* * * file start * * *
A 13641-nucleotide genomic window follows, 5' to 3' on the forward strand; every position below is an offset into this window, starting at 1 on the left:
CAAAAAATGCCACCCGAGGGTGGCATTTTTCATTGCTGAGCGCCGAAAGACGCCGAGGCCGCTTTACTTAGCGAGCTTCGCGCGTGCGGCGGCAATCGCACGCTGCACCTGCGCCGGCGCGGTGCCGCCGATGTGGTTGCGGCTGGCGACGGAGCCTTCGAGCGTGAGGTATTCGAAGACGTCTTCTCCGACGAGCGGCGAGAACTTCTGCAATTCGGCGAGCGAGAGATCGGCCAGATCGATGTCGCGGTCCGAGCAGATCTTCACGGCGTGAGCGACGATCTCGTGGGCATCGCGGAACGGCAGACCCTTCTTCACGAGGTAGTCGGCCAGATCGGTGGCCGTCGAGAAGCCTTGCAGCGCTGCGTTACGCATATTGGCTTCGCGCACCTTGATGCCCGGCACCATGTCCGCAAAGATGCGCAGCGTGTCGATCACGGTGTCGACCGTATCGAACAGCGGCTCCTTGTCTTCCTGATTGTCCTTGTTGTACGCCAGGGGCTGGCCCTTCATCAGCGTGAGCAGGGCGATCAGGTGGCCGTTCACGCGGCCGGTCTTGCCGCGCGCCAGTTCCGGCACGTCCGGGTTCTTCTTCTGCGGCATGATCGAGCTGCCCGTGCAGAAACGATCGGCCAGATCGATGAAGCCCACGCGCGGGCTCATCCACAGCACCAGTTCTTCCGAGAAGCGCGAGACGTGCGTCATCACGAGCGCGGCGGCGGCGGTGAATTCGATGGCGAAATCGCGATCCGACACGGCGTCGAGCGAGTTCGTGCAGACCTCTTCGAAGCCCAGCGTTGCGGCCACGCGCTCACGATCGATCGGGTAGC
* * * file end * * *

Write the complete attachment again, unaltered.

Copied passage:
A 13641-nucleotide genomic window follows, 5' to 3' on the forward strand; every position below is an offset into this window, starting at 1 on the left:
CAAAAAATGCCACCCGAGGGTGGCATTTTTCATTGCTGAGCGCCGAAAGACGCCGAGGCCGCTTTACTTAGCGAGCTTCGCGCGTGCGGCGGCAATCGCACGCTGCACCTGCGCCGGCGCGGTGCCGCCGATGTGGTTGCGGCTGGCGACGGAGCCTTCGAGCGTGAGGTATTCGAAGACGTCTTCTCCGACGAGCGGCGAGAACTTCTGCAATTCGGCGAGCGAGAGATCGGCCAGATCGATGTCGCGGTCCGAGCAGATCTTCACGGCGTGAGCGACGATCTCGTGGGCATCGCGGAACGGCAGACCCTTCTTCACGAGGTAGTCGGCCAGATCGGTGGCCGTCGAGAAGCCTTGCAGCGCTGCGTTACGCATATTGGCTTCGCGCACCTTGATGCCCGGCACCATGTCCGCAAAGATGCGCAGCGTGTCGATCACGGTGTCGACCGTATCGAACAGCGGCTCCTTGTCTTCCTGATTGTCCTTGTTGTACGCCAGGGGCTGGCCCTTCATCAGCGTGAGCAGGGCGATCAGGTGGCCGTTCACGCGGCCGGTCTTGCCGCGCGCCAGTTCCGGCACGTCCGGGTTCTTCTTCTGCGGCATGATCGAGCTGCCCGTGCAGAAACGATCGGCCAGATCGATGAAGCCCACGCGCGGGCTCATCCACAGCACCAGTTCTTCCGAGAAGCGCGAGACGTGCGTCATCACGAGCGCGGCGGCGGCGGTGAATTCGATGGCGAAATCGCGATCCGACACGGCGTCGAGCGAGTTCGTGCAGACCTCTTCGAAGCCCAGCGTTGCGGCCACGCGCTCACGATCGATCGGGTAGC